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Lenihan is a politician of real substance


I was as opposed as anyone to Finance Minister Brian Lenihan's approach to bailing out the banks by overpaying for their toxic loans. But that opposition never extended to questioning his integrity or dedication.

In fact, I had to acknowledge somewhat ruefully that there wasn't much in the way of alternative talent available for his position, particularly after the failure of the Green Party to stand up for their principles and oppose the NAMA legislation.

His decision to carry on in the face of his illness confirms his stature as one of the few people of real substance in Irish political life, a situation sadly emphasised also by the passing of Justin Keating. Let us hope Mr Lenihan makes a full recovery as quickly as possible.

The public response to his predicament is also quite a tribute to the maturity of the Irish people. The lack of bitterness directed at him in the wake of one of the most draconian Budgets of all time is quite remarkable.

Fianna Fail may have gotten us into an almighty mess, but they have also provided us with one of the few leaders who may be capable of leading us out of it, his mistaken approach to dealing with the banks notwithstanding.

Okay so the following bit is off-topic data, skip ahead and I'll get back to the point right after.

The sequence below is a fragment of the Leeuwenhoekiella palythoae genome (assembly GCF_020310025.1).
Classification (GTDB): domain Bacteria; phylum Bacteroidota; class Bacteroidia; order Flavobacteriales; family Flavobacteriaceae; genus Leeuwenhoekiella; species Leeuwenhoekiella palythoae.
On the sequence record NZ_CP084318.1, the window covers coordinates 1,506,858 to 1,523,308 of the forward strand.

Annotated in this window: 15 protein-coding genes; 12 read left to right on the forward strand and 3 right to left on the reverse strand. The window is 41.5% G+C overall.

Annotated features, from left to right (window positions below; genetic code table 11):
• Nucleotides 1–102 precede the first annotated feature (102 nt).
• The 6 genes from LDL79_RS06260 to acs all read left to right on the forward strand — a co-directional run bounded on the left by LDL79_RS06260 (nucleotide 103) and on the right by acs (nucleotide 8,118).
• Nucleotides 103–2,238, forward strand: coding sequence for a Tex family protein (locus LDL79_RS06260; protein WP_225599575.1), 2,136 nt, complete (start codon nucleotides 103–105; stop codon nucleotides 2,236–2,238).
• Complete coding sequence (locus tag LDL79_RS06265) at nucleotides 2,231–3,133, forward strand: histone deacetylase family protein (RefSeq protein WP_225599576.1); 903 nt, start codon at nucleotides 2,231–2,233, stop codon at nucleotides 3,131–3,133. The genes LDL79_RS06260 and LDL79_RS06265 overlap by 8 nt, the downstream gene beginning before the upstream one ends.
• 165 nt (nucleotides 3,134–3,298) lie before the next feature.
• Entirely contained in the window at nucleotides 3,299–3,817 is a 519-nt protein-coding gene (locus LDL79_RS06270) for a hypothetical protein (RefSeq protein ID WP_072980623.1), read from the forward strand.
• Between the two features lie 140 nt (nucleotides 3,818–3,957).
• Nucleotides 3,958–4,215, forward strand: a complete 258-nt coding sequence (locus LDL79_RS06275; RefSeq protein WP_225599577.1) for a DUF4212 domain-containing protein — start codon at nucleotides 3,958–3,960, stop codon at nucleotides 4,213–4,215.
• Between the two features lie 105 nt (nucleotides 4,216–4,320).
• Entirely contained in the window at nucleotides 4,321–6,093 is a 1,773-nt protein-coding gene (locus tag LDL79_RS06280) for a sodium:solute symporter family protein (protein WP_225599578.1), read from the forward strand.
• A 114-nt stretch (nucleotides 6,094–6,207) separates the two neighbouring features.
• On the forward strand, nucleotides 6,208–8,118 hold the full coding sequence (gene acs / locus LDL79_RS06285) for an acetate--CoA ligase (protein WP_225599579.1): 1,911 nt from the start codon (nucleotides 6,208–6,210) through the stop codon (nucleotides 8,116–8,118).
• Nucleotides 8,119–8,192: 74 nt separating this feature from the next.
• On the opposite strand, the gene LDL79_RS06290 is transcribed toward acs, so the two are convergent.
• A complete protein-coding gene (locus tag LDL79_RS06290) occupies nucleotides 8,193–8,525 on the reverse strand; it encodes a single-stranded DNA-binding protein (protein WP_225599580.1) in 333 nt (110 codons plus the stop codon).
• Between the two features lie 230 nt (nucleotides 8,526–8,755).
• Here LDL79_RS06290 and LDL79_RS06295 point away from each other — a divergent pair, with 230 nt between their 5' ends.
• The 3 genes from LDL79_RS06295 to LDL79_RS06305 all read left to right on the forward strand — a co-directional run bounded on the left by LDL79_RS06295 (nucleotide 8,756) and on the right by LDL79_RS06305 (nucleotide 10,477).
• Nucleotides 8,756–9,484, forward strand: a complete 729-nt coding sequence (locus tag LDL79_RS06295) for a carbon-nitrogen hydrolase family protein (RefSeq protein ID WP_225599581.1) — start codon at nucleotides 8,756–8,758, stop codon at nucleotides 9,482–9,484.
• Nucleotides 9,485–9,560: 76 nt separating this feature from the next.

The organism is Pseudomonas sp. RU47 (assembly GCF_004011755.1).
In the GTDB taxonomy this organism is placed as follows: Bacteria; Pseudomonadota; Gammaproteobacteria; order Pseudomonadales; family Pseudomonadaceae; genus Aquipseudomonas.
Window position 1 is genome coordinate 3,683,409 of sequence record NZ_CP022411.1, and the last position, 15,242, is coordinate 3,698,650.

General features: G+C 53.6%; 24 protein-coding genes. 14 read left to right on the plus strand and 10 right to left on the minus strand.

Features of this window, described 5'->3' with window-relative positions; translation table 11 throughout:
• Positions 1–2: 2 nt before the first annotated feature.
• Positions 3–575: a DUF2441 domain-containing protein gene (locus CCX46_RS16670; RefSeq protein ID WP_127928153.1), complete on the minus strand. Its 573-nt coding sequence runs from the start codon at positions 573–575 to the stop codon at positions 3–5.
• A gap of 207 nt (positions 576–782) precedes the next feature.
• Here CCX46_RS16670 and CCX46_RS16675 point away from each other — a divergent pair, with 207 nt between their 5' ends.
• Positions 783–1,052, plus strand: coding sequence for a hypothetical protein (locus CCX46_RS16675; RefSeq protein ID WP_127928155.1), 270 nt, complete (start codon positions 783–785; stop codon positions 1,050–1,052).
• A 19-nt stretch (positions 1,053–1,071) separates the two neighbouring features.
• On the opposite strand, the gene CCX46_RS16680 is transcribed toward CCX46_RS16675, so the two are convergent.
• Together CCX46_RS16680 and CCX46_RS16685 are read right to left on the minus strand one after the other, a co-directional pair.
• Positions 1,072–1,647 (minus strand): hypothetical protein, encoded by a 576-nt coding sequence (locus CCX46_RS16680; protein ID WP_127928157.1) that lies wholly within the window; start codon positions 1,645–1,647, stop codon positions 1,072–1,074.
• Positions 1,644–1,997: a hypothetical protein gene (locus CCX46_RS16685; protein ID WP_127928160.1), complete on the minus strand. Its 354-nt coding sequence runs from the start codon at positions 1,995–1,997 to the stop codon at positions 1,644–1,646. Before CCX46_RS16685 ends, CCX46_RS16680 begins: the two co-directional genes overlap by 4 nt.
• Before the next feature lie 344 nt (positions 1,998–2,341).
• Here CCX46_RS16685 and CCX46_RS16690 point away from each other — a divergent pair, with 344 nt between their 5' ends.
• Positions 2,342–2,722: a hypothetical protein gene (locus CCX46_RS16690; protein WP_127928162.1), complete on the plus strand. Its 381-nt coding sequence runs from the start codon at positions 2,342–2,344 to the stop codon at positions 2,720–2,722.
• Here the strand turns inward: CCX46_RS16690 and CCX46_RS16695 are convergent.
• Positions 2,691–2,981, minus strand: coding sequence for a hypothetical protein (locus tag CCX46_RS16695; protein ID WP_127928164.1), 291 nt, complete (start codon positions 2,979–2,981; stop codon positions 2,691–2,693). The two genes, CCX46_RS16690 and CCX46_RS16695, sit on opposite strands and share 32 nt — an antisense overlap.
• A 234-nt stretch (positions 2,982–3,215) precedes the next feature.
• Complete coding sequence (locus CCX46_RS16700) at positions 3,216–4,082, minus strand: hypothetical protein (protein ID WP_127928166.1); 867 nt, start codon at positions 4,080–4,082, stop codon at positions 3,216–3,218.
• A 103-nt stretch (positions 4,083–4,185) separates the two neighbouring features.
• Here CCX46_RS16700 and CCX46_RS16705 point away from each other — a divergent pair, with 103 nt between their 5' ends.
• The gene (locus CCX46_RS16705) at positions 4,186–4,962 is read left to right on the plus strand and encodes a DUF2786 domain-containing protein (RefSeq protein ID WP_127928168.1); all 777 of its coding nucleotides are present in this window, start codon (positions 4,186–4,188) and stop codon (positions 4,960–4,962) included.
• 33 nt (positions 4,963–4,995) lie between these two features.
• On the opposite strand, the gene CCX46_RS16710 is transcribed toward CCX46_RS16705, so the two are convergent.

Frank Schnittger
Blessington, Co Wicklow

Finance Minister Brian Lenihan's statement on Monday showed personal honesty and a positive attitude in the face of his cancer diagnosis. He is an inspiration, accepting his illness with great courage.

May he find strength in the love of his family and the caring hearts of his friends and the public.

Ellen Fox-Lanigan
Tinahely, Co Wicklow

In response to Kevin Myers's article (Irish Independent, January 5) regarding TV3 and its report on St Stephen's Day of Brian Lenihan's illness, contrary to his assertion, it was not in the best interest of the nation. It was, in fact, a calculated ratings-enhancing exercise and typical media one-upmanship.

There should be some respect for individuals, no matter what their status in society, when it comes to sensitive medical matters.

The individual's feelings should be placed above the selfish journalistic mantra of "this breaking news was brought to you by. . ."

Kevin Muldoon
Clonkill, Mullingar

Irish Independent